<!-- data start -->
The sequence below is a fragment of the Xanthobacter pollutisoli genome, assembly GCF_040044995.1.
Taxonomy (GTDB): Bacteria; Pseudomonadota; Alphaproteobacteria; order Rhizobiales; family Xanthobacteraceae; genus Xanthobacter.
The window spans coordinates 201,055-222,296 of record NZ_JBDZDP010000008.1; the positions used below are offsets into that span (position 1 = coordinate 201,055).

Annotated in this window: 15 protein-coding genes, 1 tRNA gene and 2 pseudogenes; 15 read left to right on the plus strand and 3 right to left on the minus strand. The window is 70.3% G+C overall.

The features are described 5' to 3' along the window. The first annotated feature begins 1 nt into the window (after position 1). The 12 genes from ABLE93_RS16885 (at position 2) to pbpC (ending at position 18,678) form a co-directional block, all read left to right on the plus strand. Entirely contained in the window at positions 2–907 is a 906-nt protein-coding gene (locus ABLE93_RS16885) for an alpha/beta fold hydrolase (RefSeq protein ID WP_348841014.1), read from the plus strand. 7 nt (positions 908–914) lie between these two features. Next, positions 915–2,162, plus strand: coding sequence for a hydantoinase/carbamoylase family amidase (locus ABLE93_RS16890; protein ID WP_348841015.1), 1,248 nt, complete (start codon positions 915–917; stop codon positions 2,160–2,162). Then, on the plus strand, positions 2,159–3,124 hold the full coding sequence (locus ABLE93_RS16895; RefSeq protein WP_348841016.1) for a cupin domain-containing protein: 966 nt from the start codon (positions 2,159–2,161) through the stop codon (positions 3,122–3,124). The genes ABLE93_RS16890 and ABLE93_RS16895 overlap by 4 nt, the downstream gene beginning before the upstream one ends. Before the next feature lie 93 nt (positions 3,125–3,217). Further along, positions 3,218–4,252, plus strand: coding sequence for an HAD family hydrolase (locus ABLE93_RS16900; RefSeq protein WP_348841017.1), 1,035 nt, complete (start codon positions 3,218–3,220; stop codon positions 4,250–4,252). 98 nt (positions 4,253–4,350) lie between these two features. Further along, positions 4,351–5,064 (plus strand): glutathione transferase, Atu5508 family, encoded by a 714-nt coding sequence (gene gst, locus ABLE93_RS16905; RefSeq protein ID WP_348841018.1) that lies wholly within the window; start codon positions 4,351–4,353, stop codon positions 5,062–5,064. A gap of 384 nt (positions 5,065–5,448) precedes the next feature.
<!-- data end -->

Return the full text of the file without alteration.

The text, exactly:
The sequence below is a fragment of the Xanthobacter pollutisoli genome, assembly GCF_040044995.1.
Taxonomy (GTDB): Bacteria; Pseudomonadota; Alphaproteobacteria; order Rhizobiales; family Xanthobacteraceae; genus Xanthobacter.
The window spans coordinates 201,055-222,296 of record NZ_JBDZDP010000008.1; the positions used below are offsets into that span (position 1 = coordinate 201,055).

Annotated in this window: 15 protein-coding genes, 1 tRNA gene and 2 pseudogenes; 15 read left to right on the plus strand and 3 right to left on the minus strand. The window is 70.3% G+C overall.

The features are described 5' to 3' along the window. The first annotated feature begins 1 nt into the window (after position 1). The 12 genes from ABLE93_RS16885 (at position 2) to pbpC (ending at position 18,678) form a co-directional block, all read left to right on the plus strand. Entirely contained in the window at positions 2–907 is a 906-nt protein-coding gene (locus ABLE93_RS16885) for an alpha/beta fold hydrolase (RefSeq protein ID WP_348841014.1), read from the plus strand. 7 nt (positions 908–914) lie between these two features. Next, positions 915–2,162, plus strand: coding sequence for a hydantoinase/carbamoylase family amidase (locus ABLE93_RS16890; protein ID WP_348841015.1), 1,248 nt, complete (start codon positions 915–917; stop codon positions 2,160–2,162). Then, on the plus strand, positions 2,159–3,124 hold the full coding sequence (locus ABLE93_RS16895; RefSeq protein WP_348841016.1) for a cupin domain-containing protein: 966 nt from the start codon (positions 2,159–2,161) through the stop codon (positions 3,122–3,124). The genes ABLE93_RS16890 and ABLE93_RS16895 overlap by 4 nt, the downstream gene beginning before the upstream one ends. Before the next feature lie 93 nt (positions 3,125–3,217). Further along, positions 3,218–4,252, plus strand: coding sequence for an HAD family hydrolase (locus ABLE93_RS16900; RefSeq protein WP_348841017.1), 1,035 nt, complete (start codon positions 3,218–3,220; stop codon positions 4,250–4,252). 98 nt (positions 4,253–4,350) lie between these two features. Further along, positions 4,351–5,064 (plus strand): glutathione transferase, Atu5508 family, encoded by a 714-nt coding sequence (gene gst, locus ABLE93_RS16905; RefSeq protein ID WP_348841018.1) that lies wholly within the window; start codon positions 4,351–4,353, stop codon positions 5,062–5,064. A gap of 384 nt (positions 5,065–5,448) precedes the next feature.